For all of you out there in media-land who still think that the iPad represents salvation for old business models and who welcome the App Store as a new platform for distributing content, I recommend a reading of Apple's new App Store Review Guidelines as helpfully summarized by Daring Fireball's John Gruber. (It seems you have to be a registered Apple developer before you can actually read the guidelines in full, but they're available at Gizmodo.)
Discussion of these guidelines in the tech press initially framed the move as a "relaxation" of Apple's policies, because the company will now allow developers to use third-party frameworks and toolkits. But view the guidelines from the perspective of content publishing and "relaxation" is not the word that will spring to mind.
This item stands out:
We will reject Apps for any content or behavior that we believe is over the line. What line, you ask? Well, as a Supreme Court Justice once said, "I'll know it when I see it." And we think that you will also know it when you cross it.
(Gruber speculates that the my-way-or-the-highway tone of this and other passages suggests direct authorship by Steve Jobs here, and that sounds plausible, but who knows?)
Now, the App Store guidelines are designed by software developers for other software developers. The thinking is, this is our device, we want to protect our users, this ain't no free-for-all, we're going to police the hell out of this environment. And Apple plainly has a right to do that. It's not the only approach to structuring a software ecosystem, but it's certainly a defensible one.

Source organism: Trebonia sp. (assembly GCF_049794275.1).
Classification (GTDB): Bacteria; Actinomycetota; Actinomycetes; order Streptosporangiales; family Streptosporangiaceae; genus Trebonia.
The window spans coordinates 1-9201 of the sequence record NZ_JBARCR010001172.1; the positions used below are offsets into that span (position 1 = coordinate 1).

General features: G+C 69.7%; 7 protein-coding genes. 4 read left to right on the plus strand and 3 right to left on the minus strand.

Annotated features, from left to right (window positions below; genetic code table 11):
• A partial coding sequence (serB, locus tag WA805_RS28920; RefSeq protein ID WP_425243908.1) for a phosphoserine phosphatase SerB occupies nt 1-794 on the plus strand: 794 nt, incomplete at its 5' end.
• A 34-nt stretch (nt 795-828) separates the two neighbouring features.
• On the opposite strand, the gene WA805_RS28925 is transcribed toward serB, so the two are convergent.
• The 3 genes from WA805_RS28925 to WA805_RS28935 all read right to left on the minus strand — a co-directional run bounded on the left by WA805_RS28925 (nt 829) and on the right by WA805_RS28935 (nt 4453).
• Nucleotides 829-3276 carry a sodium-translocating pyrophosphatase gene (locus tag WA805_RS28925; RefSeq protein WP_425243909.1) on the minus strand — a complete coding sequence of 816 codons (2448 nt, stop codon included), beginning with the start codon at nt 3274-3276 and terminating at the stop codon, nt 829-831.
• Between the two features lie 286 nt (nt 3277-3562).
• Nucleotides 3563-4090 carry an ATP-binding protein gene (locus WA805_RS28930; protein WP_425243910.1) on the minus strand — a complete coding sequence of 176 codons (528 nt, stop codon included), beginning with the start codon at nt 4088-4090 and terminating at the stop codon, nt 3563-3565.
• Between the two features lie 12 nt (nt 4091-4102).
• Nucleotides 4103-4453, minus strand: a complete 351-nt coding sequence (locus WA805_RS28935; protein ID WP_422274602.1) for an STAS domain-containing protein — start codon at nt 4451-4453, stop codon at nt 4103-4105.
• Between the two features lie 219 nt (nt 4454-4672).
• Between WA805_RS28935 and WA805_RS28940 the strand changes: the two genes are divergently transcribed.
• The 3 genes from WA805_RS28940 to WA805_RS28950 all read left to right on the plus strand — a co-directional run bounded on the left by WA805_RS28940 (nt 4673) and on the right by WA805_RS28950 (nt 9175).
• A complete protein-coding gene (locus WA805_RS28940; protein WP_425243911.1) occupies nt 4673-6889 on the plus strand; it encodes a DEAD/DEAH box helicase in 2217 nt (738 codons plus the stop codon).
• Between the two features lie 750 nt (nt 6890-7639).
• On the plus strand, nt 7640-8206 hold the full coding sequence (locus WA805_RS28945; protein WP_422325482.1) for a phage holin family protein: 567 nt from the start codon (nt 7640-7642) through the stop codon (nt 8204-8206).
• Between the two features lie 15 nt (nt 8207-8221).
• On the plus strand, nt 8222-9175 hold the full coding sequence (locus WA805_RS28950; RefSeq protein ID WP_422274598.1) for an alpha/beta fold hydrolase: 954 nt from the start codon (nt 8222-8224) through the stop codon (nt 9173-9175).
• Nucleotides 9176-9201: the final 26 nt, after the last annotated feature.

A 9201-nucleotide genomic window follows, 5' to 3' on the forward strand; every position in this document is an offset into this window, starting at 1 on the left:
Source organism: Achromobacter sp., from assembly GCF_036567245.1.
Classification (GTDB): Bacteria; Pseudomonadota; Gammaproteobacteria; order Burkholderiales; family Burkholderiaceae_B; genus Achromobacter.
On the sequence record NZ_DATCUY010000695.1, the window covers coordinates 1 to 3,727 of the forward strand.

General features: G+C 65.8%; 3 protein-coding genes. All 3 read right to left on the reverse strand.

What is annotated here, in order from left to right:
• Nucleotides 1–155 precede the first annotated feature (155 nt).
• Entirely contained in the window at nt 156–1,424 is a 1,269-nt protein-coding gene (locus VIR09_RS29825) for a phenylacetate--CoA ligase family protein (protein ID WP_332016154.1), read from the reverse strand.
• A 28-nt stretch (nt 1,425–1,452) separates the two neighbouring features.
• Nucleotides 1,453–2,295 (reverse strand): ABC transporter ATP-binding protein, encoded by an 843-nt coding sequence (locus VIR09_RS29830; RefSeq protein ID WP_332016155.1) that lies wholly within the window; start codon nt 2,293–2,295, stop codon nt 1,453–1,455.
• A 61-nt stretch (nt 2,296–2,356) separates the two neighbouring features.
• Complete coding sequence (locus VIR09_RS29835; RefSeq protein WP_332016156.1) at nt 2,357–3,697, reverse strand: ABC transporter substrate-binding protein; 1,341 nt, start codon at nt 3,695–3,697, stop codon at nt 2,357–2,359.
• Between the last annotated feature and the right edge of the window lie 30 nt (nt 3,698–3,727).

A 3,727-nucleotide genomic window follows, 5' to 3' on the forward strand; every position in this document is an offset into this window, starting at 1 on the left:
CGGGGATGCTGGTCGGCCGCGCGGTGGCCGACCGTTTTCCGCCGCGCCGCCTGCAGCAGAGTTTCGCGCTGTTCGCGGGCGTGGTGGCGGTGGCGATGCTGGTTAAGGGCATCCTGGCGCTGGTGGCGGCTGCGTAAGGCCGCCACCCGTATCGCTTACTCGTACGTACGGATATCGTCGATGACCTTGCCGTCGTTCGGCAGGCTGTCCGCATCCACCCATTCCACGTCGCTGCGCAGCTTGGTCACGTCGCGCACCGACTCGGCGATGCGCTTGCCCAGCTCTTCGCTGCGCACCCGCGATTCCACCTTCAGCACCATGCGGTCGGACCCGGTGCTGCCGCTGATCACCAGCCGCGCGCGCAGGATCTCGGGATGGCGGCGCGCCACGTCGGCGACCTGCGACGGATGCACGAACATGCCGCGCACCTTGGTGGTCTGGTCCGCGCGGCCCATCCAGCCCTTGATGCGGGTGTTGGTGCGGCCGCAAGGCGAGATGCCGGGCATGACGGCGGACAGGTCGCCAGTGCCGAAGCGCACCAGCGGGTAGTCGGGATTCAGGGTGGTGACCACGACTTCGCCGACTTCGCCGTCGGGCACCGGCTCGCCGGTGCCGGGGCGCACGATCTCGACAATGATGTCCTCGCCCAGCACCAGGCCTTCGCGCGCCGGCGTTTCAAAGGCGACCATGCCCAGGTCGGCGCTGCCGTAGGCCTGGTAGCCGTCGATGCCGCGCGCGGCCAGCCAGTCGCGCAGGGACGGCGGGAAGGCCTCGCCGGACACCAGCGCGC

Trouble is, the App Store is also being framed as the New Newsstand. The idea of Apple as the keeper of such a newsstand never sat right with me: I just don't like the idea of my information diet being regulated by any company, let alone a company as tightly wound as Apple. Now Apple has made my unease explicit. In these high-handed words, the company is saying: We will ban whoever we want. And we won't tell you what the exact standards are. You can guess; then we'll decide.
The immediate retort here from Apple supporters -- hey, I'm one, I love my Mac and my i-devices! -- will be that I'm misunderstanding the purpose of the rules, they're meant to bar wayward code, not wayward ideas.
But how, exactly, can anyone draw a line between code and ideas today? Who says where a software tool ends and a piece of "content" begins? We're supposed to "know" this line "when we see it," but I don't see it at all.
Here are some quotes from the guidelines that Engadget highlighted:
"We have lots of serious developers who don't want their quality Apps to be surrounded by amateur hour."
"If your app is rejected, we have a Review Board that you can appeal to. If you run to the press and trash us, it never helps."
"This is a living document, and new apps presenting new questions may result in new rules at any time. Perhaps your app will trigger this."
"If it sounds like we're control freaks, well, maybe it's because we're so committed to our users and making sure they have a quality experience with our products."
Now read these questions from the perspective of a writer or journalist or publisher, not a software developer, and tell me they don't give you the willies.
It's always seemed to me that Apple seriously underestimates how impossible it will be to sit as censor and nanny over a thriving content marketplace, if that is what the App Store is going to become. Look at the trouble it had with political cartoonist Mark Fiore: He had to win a Pulitzer before Apple would let him use its platform to practice his art, which happened to involve poking fun at public figures, something the App Store didn't like. Such controversies will only multiply if the App Store becomes more popular as a content mart.
Now Apple is saying, explicitly, that it intends to draw lines, and those lines won't be drawn beforehand -- but hey, don't worry, because we'll just know it when we cross them!
Apple loves to maintain tight control of things. That's been a hugely successful approach for its hardware business. It's even a defensible position applied to software. But it's a lousy model for a newsstand.